(Insert Adjective) New Year.

Mr. Bacon with Champagne.I stayed in on New Year’s Eve.

Earlier that day, I braved the outside world for a little while, looking both ways as I crossed each street en route to the supermarket, where there were crowds of people performing last-minute raids on pre-picked crabmeat, overpriced avocados, and underwhelming brands of sparkling wine.

With near-surgical precision, I scored some tangerines, a split decent champagne, cheese, crackers, and chocolate; sped through the checkout line; and was home again in twenty minutes, taking care not to trip on any uneven pavement or have my eyes ripped out by errant bits of chain link fence.

After returning home and stowing my purchases, I moved into the bathroom where I liberated myself from my clothing and carefully stepped into the shower, making certain to neither slip in the bath nor scald myself to death with unnecessarily hot water. Upon finishing my ablutions, I dried myself thoroughly and moved into the bedroom where, after ascertaining that I was not standing upon any wet spots or unexpected live wires, I turned on my computer to play a little Blossom Dearie.

When I had carefully stepped into my pants without falling over and braining myself on the corner of my heavy oak teacher’s desk and pulled on a t-shirt without a hint of self-strangulation, I moved into the kitchen, where I washed my dirty dishes and put away every sharp object within view. I pulled out a clean champagne coupe from the cupboard and placed it in the refrigerator next to the little bottle of champagne, gently so as not to shatter it and accidentally sever an artery.

With everything ready for the evening, I settled myself down on the couch to watch a Pre-Code Barbara Stanwyck film, wait for midnight, and do my damnedest not to die before the clock on my iPhone struck twelve.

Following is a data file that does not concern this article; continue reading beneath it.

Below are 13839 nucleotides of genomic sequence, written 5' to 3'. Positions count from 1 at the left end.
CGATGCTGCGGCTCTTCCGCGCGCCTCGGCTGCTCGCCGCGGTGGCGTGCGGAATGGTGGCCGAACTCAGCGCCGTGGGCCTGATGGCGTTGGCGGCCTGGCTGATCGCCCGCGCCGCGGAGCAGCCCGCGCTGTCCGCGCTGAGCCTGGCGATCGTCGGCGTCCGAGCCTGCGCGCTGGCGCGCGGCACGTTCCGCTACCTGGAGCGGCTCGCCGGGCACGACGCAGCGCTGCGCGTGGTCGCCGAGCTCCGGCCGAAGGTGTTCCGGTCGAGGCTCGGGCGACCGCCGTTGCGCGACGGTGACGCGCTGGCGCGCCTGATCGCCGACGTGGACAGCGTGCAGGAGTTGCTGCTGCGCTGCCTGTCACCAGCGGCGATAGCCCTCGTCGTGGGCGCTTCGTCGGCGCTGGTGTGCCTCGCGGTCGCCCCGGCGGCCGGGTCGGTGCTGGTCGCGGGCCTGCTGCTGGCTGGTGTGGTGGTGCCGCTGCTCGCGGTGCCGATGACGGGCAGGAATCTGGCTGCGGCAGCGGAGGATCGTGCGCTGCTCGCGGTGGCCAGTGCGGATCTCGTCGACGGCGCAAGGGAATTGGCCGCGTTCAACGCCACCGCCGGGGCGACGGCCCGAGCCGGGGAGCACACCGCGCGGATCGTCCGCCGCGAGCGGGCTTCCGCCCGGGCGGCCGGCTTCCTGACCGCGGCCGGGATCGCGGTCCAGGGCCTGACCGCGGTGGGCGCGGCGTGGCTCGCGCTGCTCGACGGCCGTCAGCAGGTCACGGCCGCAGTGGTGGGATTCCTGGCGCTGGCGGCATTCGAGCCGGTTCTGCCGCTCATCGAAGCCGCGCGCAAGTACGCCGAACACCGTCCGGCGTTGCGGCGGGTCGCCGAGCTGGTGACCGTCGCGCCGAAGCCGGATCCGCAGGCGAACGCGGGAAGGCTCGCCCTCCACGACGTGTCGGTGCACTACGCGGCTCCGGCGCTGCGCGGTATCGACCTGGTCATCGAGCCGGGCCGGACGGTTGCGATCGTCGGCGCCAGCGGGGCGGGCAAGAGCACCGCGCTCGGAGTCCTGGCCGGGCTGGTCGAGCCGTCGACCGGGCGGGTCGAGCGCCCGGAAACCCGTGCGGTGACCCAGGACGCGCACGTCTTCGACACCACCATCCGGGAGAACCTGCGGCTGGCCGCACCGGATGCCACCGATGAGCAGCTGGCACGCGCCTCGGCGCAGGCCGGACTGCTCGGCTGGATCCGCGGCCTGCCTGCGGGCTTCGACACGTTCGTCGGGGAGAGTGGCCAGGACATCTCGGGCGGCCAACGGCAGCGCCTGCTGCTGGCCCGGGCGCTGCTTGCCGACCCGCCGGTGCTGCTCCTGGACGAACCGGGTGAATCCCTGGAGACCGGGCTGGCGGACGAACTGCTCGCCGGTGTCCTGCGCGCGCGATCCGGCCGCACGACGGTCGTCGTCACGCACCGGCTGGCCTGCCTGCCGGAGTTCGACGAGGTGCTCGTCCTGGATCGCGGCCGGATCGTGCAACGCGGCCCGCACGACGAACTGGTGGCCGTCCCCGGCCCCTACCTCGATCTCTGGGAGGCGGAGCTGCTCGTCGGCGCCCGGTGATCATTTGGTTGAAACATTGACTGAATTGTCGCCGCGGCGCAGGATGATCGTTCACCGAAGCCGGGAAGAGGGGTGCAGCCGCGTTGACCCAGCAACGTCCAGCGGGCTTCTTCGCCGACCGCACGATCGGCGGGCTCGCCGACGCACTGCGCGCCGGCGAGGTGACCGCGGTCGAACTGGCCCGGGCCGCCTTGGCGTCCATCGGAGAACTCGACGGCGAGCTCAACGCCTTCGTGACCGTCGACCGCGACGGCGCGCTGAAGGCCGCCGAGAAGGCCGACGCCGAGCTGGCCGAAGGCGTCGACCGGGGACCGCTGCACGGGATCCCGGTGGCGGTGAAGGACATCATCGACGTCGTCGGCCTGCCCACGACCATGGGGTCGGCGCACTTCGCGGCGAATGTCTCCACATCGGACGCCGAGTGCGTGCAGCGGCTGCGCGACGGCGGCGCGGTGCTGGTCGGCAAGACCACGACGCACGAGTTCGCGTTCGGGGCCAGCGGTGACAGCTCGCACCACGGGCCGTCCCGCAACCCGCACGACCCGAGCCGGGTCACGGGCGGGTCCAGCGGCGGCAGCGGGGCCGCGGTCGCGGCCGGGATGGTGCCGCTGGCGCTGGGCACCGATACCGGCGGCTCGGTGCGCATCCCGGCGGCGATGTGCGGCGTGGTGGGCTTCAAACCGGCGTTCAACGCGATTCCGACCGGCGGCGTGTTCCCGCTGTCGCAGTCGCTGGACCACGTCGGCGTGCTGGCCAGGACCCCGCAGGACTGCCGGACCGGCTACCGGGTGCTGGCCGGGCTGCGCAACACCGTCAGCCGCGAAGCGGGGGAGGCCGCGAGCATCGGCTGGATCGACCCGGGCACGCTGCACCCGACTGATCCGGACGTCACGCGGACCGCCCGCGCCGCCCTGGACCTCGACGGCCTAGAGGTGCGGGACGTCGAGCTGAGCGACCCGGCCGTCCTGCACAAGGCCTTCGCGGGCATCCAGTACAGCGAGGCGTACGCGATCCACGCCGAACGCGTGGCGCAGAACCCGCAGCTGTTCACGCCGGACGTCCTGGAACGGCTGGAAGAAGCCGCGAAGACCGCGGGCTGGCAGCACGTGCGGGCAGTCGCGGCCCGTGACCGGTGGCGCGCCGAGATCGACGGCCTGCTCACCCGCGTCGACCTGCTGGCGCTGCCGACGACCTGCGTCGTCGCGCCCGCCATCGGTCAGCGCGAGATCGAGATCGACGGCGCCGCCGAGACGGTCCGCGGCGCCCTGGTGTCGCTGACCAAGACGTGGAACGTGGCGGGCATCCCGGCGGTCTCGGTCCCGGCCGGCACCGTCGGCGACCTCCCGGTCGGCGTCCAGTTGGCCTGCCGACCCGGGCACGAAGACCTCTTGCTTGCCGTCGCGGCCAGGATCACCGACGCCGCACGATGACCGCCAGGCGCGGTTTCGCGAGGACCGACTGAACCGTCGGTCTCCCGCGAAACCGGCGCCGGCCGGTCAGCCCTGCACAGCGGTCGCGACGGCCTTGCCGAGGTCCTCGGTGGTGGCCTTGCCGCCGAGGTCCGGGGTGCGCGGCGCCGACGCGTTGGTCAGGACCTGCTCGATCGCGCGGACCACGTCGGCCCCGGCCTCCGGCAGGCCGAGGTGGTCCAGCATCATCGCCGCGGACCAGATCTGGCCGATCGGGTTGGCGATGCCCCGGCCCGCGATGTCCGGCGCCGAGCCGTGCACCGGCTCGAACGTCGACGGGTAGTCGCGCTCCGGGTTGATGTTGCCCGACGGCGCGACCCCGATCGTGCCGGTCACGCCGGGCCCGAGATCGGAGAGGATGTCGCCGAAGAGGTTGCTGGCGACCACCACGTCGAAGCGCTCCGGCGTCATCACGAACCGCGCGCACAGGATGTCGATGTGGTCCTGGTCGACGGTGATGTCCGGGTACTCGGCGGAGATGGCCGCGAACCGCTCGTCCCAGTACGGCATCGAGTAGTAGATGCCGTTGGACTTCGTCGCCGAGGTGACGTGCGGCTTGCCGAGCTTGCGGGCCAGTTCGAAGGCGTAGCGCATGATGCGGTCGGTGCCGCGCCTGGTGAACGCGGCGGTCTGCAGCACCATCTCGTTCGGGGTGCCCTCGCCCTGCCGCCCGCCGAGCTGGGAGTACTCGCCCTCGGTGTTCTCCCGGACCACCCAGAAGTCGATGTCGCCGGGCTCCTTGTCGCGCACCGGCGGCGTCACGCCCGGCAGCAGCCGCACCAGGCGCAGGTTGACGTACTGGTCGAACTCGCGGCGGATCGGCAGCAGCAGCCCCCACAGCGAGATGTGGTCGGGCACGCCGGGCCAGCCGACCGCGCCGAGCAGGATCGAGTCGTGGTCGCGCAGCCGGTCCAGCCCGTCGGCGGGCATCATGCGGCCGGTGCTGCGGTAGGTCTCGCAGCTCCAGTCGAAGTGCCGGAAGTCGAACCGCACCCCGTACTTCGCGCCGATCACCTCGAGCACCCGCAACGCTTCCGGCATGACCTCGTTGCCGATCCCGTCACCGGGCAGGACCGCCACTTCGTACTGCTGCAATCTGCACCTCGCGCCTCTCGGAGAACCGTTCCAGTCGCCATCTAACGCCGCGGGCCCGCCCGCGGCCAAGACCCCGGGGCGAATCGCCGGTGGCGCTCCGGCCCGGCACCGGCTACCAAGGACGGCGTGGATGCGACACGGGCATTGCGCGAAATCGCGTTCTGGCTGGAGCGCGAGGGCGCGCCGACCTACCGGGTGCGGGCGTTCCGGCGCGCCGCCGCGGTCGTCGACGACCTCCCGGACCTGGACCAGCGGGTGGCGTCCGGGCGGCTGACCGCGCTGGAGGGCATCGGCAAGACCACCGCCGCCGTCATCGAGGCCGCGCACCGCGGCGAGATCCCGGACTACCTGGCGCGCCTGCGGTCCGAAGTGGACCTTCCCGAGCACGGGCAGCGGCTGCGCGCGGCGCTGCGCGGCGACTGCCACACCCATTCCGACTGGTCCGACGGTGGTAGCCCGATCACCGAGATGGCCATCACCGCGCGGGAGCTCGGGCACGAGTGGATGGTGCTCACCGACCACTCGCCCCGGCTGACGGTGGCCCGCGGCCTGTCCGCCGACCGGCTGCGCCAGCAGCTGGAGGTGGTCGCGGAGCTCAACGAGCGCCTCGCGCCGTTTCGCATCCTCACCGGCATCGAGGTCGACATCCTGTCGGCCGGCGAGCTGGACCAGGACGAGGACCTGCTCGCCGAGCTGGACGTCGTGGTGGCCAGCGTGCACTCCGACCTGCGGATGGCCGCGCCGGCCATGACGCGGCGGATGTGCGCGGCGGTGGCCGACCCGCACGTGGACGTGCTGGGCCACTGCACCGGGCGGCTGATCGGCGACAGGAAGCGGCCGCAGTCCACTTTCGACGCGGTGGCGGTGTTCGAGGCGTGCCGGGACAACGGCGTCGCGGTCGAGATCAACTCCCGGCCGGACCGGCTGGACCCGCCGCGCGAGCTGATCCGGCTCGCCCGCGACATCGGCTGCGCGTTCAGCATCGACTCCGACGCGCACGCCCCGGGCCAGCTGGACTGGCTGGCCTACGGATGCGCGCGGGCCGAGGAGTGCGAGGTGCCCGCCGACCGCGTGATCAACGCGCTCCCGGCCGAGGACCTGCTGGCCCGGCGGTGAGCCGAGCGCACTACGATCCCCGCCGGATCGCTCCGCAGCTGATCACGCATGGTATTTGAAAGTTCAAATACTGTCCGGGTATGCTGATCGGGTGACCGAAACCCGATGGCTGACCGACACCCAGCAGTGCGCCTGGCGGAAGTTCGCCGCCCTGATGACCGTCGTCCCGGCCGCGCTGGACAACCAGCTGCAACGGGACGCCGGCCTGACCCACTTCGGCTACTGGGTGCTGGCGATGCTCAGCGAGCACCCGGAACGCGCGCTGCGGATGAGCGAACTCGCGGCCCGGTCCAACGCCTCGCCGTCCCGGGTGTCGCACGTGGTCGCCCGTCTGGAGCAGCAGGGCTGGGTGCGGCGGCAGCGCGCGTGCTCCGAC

Everyone, it seemed, was doing just that in 2016 and I loathe being on-trend. I cocooned myself for the last few hours of the year, sipping champagne, nibbling on fruit and chocolate, swooning over Ms. Stanwyck, and letting everyone on Facebook know that, as the minutes ticked away, I was still alive.

Midnight and the New Year tiptoed into my life this year, but I made it into 2017 alive, and was therefore relieved.

And then the next day, a friend commented that the people only got hysterical over the celebrity corpses of last year and I felt foolish, not being a famous person. But at least I still had a pulse.

And, if you are reading this, it means you are, too, dear reader. Congratulations.

Typically, I’d wish everyone a Happy New Year and be done with it, but my hopes aren’t all that high for 2017. There will be good times, I’m sure, but there will be some really terrible times ahead as well. After the lessons of 2016, I simply think it’s best to be prepared.

But there is one thing I am determined to do this year that I avoided in the last, which is take some actual risks. And to make my own happiness where and when I can. So that’s two things I’m determined to do.

I spent  a good part of last year being frightened and depressed. This year, I plan on being braver and, hopefully, a little less depressed. For a time, I wondered whether there was any point at all to writing this blog when all signs point to the world ending, but I’ve got my head on straighter now. This blog will stay because writing it helps me make sense of the crazy; it helps me stay sane.

And if it helps you at all as well, that makes me happy, which is an excellent way to start a New Year, don’t you think? So feel free to use that as the adjective to your early January salutations, if you like.